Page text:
SEBRING, Fla. — NASCAR and Hendrick Motorsports have partnered on an effort to enter the 24 Hours of Le Mans next year with a modified version of its new Next Gen car.
The collaborative effort announced Thursday at Sebring International Raceway seeks the “Garage 56” entry, which was created in 2012 as a special single-entry class reserved for innovative cars. The Garage 56 entry allows for the testing of new technologies, creativity and innovation without claiming a spot on the traditional starting grid.
NASCAR still needs an invitation from l’Automobile Club de l’Ouest, the organizer of the 24 Hours of Le Mans, but it seemed a formality based on the magnitude of Thursday’s announcement. Pierre Fillon, president of ACO, participated in the event alongside Jim France, chairman of both NASCAR and IMSA.
“Garage 56 is a special opportunity at Le Mans since this race has been a leader in technological process for the auto industry over its nearly century long existence,” Fillon said. “When the ACO receives an application for a Garage 56 program, we begin by talking with designers, team partners, and suppliers in order to set performance parameters such that the program can be successful for everyone involved.
“We will continue to work with NASCAR and all their partners as they work toward their proposed 2023 Garage 56 project.”
NASCAR last participated at Le Mans, the most prestigious sports car race in the world, in 1976 when series founder Bill France cut a deal to bring two cars to the endurance race in the newly-created Grand International class. Hershel McGriff both owned and drove the Dodge Charger that entered the race, while Junie Donlavey sent a Ford Torino driven by Richard Brooks and Dick Hutcherson.
The 2023 entry will be a modified version of the Next Gen Chevrolet Camaro ZL1 race car. NASCAR, Hendrick Motorsports, Chevrolet, IMSA and Goodyear all worked on the project, with technical elements of the car and the team’s driver lineup expected at a later date.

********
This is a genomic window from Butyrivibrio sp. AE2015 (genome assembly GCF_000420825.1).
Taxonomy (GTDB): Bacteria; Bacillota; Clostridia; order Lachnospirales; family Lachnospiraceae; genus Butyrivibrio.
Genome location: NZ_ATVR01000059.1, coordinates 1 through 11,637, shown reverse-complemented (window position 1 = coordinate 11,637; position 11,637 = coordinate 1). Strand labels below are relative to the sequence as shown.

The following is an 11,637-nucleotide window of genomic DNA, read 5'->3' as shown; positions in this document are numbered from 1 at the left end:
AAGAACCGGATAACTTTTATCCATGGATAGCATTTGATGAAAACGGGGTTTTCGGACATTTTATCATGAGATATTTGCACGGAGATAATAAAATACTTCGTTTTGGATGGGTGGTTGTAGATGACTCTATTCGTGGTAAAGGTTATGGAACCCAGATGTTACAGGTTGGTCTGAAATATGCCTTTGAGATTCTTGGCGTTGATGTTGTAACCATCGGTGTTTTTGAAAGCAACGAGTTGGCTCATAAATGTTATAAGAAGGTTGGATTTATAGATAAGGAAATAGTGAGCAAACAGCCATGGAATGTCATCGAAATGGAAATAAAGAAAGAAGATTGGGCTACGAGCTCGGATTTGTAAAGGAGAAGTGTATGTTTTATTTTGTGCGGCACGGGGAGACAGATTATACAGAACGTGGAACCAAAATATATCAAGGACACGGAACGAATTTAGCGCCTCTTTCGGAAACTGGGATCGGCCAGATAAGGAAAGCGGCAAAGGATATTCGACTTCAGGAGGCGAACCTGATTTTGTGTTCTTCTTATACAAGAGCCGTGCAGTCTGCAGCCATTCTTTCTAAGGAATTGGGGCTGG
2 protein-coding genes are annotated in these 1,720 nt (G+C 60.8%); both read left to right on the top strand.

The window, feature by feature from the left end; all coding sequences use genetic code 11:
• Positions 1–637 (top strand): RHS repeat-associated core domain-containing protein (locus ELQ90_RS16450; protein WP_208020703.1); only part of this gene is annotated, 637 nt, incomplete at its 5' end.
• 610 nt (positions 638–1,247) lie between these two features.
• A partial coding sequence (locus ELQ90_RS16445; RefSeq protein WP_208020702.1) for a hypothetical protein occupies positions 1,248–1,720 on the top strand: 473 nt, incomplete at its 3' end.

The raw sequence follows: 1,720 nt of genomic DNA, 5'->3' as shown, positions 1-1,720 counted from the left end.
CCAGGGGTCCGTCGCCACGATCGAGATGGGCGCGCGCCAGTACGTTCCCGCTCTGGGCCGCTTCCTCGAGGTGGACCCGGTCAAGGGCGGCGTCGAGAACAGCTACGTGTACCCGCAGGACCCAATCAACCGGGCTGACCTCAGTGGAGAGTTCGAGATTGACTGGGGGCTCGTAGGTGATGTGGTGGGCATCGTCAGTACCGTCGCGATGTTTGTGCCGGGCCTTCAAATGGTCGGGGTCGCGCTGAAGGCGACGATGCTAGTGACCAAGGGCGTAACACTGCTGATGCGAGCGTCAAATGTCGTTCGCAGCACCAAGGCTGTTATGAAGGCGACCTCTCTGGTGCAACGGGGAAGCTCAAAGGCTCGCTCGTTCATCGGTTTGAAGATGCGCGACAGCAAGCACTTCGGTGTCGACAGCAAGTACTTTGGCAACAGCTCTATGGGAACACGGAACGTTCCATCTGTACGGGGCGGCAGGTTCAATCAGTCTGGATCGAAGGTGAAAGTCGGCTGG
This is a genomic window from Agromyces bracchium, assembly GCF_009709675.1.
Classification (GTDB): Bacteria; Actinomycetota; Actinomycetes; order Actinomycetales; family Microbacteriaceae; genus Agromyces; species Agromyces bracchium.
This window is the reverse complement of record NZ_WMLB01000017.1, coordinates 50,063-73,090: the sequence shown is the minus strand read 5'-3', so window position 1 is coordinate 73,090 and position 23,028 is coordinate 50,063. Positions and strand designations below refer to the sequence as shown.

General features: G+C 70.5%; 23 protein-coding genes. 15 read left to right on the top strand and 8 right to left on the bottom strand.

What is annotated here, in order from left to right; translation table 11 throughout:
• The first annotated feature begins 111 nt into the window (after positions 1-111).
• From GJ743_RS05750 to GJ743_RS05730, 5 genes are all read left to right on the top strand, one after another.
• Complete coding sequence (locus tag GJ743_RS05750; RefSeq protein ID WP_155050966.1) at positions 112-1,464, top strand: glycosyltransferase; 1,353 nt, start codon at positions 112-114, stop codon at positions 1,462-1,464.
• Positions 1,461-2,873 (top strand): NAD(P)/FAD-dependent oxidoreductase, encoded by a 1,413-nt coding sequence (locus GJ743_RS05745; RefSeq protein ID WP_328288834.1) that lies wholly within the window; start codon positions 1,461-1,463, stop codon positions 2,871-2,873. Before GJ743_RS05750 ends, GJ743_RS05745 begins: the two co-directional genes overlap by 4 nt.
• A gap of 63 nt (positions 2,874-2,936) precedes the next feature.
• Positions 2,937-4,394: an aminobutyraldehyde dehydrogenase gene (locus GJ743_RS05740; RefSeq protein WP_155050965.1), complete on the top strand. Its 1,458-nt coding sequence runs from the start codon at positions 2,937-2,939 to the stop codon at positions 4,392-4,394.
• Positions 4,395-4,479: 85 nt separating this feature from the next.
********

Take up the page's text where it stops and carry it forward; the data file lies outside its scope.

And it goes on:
The Next Gen debuted this season as NASCAR’s newest Cup car.
“From the early days of NASCAR, it was important to my father that we played a visible role in international motorsports, and there is no bigger stage than the 24 Hours of Le Mans,” Jim France said.
“In partnering with Hendrick Motorsports, Chevrolet and Goodyear, we have the winningest team, manufacturer and tire in NASCAR history. We look forward to showcasing the technology in the Next Gen car and putting forward a competitive entry in the historic race.”
France in 2020 was part of an announcement between IMSA and the ACO on new technical regulations for the top prototype category that makes IMSA’s top class eligible to compete at Le Mans in 2023.
Hendrick Motorsports, meanwhile, last year started a team that races the four endurance races on the IMSA schedule. Chad Knaus, winner of seven Cup championships and now Hendrick’s vice president of competition, will be the Garage 56 program manager.
“Participating in one of the truly iconic events in auto racing and representing NASCAR and Chevrolet on the world stage is a privilege,” Rick Hendrick said. “Jim deserves tremendous credit for having the vision for the project, and we thank him for trusting our organization with the responsibility.
“Even though Garage 56 is a ‘class of one,’ we are competitors and have every intention of putting a bold product on the racetrack for the fans at Le Mans. It’s a humbling opportunity – one that will present an exciting challenge over the next 15 months – but our team is ready.”